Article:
Humanity returns to space in search of a way home. The people of the Cygnus system were determined to find other life, maybe even return to Earth while they explored the known galaxy. Humanity would not be denied.
And they had the company of the intelligent species humans created centuries past, who evolved and became equals, partners in the journey to a better place. They were all the people of Cygnus VII.
From the ashes of their past, Cygnus was rising.
The motto of the Space Exploration Service was "the ship is life, save the ship." And the crew had done that, repeatedly, even though it cost lives. Everyone on board the Cygnus-12 volunteered for the Space Exploration Service because they believed that the risk was worth it. For all humanity, they went to space, to find what was out there, return with knowledge to improve their civilization. And if they could return with word that Earth was there, alive and well, then that would make every death that much more meaningful.
Cygnus Space Opera is the first three books based within the Free Trader universe.
•The only thing better than reading one book by a terrific writer is reading three. Thanks to this great box set, you can do a deep dive into Craig's action-packed space opera trilogy that will leave you craving everything he has ever written. The Cygnus Trilogy has it all—a brave and complex hero facing seemingly insurmountable odds, devastating threats, and full-throttle battles for survival among the stars. High-powered scifi with high stakes, great characters, and tons of surprises; that's what you can expect from this book, and anything written by this author—architect of the renowned indie publishing group 20Booksto50K—whose other works include the Battleship: Leviathan and Judge, Jury, and Executioner space opera series. – Robert Jeschonek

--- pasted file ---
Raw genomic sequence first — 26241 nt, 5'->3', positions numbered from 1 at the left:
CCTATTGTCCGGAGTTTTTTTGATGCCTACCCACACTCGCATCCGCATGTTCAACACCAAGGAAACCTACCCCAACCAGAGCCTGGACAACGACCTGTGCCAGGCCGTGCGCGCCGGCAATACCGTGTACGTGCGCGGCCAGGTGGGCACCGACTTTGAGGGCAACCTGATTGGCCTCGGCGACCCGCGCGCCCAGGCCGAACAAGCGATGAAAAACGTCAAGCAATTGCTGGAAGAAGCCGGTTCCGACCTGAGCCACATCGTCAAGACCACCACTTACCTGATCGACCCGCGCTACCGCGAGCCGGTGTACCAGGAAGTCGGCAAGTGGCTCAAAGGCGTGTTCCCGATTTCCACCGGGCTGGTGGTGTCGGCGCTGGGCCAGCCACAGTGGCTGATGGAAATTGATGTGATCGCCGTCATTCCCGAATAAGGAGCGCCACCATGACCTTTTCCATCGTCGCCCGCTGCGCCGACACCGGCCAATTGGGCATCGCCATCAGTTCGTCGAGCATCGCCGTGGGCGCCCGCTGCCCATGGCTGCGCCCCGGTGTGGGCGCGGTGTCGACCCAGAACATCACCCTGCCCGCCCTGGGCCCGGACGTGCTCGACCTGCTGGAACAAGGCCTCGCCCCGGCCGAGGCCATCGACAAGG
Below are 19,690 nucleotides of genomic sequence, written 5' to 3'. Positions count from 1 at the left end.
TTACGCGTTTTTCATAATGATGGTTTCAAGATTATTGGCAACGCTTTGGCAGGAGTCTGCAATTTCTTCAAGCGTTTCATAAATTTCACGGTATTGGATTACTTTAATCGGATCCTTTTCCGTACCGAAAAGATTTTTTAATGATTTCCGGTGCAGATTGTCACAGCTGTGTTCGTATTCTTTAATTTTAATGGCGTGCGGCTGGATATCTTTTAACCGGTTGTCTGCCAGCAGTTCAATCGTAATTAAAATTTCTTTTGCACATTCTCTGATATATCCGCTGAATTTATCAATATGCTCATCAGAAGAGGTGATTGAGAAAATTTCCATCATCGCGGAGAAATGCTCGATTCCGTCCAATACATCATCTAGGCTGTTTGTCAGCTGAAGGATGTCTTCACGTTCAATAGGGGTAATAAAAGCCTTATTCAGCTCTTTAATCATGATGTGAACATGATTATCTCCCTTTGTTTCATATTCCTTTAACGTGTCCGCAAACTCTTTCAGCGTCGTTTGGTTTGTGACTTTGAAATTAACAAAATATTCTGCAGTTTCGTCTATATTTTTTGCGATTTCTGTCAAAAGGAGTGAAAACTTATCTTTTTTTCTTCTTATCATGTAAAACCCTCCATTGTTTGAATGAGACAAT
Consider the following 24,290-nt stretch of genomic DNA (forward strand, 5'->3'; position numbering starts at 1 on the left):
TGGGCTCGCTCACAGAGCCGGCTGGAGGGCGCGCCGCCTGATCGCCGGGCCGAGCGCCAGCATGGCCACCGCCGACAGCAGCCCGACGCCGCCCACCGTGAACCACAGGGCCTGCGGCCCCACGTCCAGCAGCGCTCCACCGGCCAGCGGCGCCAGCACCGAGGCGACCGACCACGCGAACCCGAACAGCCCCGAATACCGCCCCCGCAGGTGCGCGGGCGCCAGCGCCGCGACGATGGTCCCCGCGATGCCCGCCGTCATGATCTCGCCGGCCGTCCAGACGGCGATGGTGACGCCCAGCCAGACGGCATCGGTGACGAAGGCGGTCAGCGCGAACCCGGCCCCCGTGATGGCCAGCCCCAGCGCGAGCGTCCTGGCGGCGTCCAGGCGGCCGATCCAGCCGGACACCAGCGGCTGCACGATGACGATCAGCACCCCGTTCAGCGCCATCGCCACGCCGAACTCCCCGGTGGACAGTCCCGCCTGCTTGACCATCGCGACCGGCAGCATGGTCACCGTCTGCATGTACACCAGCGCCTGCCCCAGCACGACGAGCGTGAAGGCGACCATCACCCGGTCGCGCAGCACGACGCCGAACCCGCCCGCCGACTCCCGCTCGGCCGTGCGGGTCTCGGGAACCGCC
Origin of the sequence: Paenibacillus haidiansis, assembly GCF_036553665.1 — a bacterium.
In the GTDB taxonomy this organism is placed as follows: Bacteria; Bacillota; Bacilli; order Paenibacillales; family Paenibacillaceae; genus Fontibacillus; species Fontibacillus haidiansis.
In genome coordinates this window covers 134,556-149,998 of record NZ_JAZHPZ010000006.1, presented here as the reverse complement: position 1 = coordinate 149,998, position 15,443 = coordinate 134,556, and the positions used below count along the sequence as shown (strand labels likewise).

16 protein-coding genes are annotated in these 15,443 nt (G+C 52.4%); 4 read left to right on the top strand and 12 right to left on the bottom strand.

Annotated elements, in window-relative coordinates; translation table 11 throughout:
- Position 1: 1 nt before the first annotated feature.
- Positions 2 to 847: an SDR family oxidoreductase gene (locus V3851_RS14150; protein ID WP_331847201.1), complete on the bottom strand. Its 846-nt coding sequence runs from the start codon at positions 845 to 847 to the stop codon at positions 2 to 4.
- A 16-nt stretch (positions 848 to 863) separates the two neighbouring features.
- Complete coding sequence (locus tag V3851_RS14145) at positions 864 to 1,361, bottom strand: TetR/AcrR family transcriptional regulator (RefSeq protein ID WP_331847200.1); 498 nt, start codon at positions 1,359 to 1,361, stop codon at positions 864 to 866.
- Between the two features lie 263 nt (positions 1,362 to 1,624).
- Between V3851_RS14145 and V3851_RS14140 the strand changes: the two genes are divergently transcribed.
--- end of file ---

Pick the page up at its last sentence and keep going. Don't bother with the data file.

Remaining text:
"Wonderfully done, really good characters, strong plot. Very well thought out, the science is solid, this is a really good story about humanity working together for a common goal."– Reader review
"Great start to a new space opera. Varied and wonderful characters, plenty of action, unique plot. What more could you ask for? I'm already reading the second in the series and looking forward to more!"– Reader review
"I'm a huge Sci-fi (and Fantasy) nerd, but consider myself a relative newcomer to the Space Opera genre...thanks to Craig Martelle, I'm hooked."– Reader review
Flames shot through the open hatch. Cain yelled, "Engineering's on fire!" The klaxons continued to scream, echoing down the corridor away from him. He sensed, more than heard, the anguished cry.
The hatch was open. The automated fire suppression system had failed.
He ripped open the damage control panel and pulled the tank out. He threw it hastily over his shoulder, reached behind him with a well-practiced maneuver to start the flow of air, and wrapped the dangling mask across his face. He draped the fire hood over his head as he ran. He didn't have time to put on the whole outfit. People he knew were dying.